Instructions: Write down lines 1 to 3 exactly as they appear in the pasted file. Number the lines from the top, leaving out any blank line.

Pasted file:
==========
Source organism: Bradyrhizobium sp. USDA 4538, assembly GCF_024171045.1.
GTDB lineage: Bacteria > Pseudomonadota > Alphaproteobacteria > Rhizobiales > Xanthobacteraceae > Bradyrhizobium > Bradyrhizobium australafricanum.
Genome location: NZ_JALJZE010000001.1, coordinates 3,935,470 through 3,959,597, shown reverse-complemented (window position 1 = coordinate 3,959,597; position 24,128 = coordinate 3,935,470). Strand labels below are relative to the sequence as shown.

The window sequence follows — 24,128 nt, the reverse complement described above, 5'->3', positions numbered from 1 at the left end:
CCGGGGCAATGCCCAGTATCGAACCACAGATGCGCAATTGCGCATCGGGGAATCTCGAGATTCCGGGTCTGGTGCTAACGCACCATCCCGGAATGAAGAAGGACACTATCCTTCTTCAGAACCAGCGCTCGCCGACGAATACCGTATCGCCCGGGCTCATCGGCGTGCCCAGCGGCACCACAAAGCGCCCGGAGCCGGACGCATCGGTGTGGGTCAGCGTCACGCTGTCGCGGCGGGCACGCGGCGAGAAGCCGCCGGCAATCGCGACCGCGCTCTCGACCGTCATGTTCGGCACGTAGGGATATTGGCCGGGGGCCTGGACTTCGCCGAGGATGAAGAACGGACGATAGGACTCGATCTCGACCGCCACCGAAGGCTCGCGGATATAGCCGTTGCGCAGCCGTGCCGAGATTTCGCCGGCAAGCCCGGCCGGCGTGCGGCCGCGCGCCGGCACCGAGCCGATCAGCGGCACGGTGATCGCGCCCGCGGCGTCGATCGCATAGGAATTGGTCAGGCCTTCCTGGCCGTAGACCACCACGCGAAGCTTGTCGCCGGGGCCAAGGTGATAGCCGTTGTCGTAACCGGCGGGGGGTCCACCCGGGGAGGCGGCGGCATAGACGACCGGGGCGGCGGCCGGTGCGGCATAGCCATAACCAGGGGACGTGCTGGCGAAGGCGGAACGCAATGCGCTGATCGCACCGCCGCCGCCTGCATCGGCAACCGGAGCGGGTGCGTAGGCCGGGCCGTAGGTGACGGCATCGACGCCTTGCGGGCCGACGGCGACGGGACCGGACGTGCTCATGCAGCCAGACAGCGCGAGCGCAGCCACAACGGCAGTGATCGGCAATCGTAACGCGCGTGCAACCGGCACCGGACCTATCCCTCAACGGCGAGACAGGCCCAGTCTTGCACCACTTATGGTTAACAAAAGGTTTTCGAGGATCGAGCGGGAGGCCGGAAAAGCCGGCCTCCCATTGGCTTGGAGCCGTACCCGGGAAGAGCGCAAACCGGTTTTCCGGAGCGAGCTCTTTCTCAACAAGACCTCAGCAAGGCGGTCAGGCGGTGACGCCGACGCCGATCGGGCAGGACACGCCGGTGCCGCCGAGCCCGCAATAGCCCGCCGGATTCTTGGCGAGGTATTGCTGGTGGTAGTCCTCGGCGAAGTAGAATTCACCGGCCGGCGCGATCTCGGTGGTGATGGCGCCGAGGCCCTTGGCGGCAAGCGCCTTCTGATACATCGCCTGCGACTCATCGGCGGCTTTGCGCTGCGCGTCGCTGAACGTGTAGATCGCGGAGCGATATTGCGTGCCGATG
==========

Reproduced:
Source organism: Bradyrhizobium sp. USDA 4538, assembly GCF_024171045.1.
GTDB lineage: Bacteria > Pseudomonadota > Alphaproteobacteria > Rhizobiales > Xanthobacteraceae > Bradyrhizobium > Bradyrhizobium australafricanum.
Genome location: NZ_JALJZE010000001.1, coordinates 3,935,470 through 3,959,597, shown reverse-complemented (window position 1 = coordinate 3,959,597; position 24,128 = coordinate 3,935,470). Strand labels below are relative to the sequence as shown.